Welcome to our website for the Division of Rheumatology, Allergy and Immunology, the Department of Medicine, State University of New York (SUNY) at Stony Brook. Our Division is staffed by expanding faculty members, including six rheumatologists, one immunologist/professor, and one allergist, and the physicians are housed in both Stony Brook University Hospital (SBUH) and the VA Hospital at Northport.
Our tripartite missions are patient care, education and research. The goal of patient care is to take advantage of our expertise to provide high quality care for patients. Rheumatologists diagnose and treat a broad range of rheumatic diseases, such as systemic autoimmune, inflammatory, autoinflammatory diseases as well as musculoskeletal disorders. We take care of both common and rare rheumatic disorders. For example, we have a unique Multidisciplinary Center, one of the few centers in the country to deal with a recently categorized group of diseases, designated as autoinflammatory diseases or periodic fever syndromes. These diseases include but are not limited to Familial Mediterranean fever and NOD2-associated autoinflammatory disease. These patients usually have recurrent fever, rash, joint pain, abdominal or chest pain, and these symptoms often pose diagnostic and therapeutic challenges.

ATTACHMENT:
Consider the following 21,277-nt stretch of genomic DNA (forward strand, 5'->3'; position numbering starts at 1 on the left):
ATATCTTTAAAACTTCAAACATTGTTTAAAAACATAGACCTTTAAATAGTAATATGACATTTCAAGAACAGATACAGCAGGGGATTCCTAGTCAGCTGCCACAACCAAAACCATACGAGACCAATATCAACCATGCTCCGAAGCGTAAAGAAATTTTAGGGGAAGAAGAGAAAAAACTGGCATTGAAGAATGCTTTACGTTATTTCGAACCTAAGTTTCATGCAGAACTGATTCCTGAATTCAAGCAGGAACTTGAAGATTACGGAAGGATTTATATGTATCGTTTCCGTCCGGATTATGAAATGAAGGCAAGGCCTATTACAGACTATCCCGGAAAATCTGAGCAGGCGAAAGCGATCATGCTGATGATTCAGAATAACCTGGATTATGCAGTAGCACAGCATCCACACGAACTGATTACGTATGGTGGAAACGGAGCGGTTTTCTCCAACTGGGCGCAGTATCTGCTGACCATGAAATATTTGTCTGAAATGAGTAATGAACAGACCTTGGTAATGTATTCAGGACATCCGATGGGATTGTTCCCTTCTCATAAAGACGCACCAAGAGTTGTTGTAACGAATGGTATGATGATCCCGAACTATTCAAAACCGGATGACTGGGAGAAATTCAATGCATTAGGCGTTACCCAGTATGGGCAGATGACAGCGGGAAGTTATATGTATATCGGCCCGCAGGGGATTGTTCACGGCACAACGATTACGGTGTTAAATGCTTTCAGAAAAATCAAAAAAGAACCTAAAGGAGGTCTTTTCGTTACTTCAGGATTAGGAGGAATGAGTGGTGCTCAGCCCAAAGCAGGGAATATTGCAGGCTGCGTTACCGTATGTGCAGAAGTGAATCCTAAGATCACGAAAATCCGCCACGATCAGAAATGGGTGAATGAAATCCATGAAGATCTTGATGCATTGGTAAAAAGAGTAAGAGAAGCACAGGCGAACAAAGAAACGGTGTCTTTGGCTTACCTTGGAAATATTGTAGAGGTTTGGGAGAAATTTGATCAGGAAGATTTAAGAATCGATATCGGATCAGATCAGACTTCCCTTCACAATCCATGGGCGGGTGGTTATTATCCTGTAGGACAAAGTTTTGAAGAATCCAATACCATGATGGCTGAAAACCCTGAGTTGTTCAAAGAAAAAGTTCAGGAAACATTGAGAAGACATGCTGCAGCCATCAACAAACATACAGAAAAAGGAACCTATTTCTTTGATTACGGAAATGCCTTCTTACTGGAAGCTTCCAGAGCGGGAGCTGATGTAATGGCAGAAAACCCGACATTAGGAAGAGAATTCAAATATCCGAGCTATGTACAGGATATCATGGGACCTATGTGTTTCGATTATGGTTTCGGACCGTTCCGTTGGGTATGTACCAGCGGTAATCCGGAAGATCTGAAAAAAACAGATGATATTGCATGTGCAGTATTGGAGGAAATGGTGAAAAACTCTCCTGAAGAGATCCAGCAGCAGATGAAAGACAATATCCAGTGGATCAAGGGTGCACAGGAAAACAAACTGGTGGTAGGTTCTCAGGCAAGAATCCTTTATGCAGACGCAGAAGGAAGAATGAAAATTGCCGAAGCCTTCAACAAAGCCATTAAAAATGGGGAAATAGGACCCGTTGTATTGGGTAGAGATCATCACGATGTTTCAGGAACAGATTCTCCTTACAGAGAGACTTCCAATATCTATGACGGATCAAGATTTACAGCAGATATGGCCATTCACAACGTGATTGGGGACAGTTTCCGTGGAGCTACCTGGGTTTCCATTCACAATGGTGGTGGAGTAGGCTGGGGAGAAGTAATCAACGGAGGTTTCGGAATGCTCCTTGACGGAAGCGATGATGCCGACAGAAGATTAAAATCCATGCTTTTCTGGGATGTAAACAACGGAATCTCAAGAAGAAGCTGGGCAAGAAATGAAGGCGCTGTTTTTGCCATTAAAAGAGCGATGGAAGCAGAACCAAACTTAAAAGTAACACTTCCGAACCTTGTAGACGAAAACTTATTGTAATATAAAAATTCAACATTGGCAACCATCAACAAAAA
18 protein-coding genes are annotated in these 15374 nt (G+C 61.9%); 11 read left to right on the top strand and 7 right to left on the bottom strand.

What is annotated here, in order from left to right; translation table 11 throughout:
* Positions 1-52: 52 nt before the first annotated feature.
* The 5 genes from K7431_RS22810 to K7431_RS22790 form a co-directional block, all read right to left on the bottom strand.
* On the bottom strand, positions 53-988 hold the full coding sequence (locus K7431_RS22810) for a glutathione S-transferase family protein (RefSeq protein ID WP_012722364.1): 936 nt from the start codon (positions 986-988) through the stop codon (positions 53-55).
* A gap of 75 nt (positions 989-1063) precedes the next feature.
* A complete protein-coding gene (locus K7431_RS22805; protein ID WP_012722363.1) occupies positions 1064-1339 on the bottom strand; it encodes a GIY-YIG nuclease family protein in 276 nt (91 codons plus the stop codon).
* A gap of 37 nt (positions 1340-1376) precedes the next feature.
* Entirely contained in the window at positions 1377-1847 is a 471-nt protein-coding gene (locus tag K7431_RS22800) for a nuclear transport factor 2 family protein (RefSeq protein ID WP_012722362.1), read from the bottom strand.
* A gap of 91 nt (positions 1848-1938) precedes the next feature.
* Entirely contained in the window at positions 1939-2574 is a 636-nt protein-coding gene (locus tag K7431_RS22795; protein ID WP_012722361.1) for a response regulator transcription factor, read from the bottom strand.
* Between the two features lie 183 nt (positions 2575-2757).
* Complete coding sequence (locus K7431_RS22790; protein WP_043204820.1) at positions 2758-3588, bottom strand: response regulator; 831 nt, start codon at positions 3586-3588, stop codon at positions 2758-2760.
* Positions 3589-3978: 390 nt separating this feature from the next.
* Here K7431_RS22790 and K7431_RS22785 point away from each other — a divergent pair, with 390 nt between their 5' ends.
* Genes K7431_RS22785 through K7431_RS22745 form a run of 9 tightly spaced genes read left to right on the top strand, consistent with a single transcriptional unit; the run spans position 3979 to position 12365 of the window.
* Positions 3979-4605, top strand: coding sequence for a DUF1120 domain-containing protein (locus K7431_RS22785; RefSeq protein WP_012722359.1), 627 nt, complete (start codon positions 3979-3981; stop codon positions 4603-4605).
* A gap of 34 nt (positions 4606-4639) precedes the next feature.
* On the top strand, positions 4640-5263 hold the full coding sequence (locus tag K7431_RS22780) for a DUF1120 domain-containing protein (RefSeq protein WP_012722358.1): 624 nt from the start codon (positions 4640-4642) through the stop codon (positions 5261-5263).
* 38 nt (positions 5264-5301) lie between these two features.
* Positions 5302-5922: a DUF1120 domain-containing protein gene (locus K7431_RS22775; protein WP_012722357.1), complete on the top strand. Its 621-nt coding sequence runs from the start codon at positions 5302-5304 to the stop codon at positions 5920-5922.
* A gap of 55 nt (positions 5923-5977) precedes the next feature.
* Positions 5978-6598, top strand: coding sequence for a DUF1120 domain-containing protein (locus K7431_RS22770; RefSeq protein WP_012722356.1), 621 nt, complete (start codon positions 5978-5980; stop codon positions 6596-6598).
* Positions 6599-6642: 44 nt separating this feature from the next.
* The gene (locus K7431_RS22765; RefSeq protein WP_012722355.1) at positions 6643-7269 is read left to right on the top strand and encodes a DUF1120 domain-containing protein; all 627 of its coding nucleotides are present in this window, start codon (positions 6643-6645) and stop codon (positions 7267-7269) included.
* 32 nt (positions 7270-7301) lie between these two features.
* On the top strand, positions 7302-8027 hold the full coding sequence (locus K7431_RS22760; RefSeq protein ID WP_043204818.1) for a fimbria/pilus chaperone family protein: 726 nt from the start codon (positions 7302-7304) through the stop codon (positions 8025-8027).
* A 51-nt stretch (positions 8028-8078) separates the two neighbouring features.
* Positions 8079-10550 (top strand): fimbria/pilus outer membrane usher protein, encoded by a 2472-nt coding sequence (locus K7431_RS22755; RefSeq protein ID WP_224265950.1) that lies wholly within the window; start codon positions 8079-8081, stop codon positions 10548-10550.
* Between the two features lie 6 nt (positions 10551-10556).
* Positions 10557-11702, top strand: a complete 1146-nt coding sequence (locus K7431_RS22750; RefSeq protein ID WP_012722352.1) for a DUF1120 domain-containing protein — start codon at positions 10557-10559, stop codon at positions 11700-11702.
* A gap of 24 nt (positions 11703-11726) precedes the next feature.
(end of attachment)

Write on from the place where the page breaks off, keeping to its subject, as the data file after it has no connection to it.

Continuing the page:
Our educational programs and services encompass training rheumatology fellows, medical residents and students. Our rheumatology fellowship program has existed since its inauguration in 1980. This is a two-year accredited clinical training program, and two fellows are chosen and recruited from a pool of applicants each year. There are four rheumatology fellows currently. The fellows participate in outpatient care and inpatient service in both Stony Brook University Hospital and VA Hospital at Northport. The fellows are provided opportunities to partake in performing clinical, translational or basic research projects. Our fellows have opted to practice in private and academic settings after graduation in the past. Our Division will also offer both online and live CME educational materials.
Our goal of research is to develop relevant research programs under current internal funding and to seek extramural funding to advance research of rheumatic diseases. NOD2-associated autoinflammatory disease (NAID) is an emerging inflammatory disease. Since our first report of the disease, we have found it not an uncommon disease. To continue shedding light into the disease, we will perform an in-depth study of its pathogenic mechanisms and develop effective therapies. Future funding opportunities, including grants and philanthropic donations, will be key and beneficial. The Division is also developing other research programs apart from ongoing research projects in our laboratory of the Division. These research projects will be conducted in a collaborative fashion.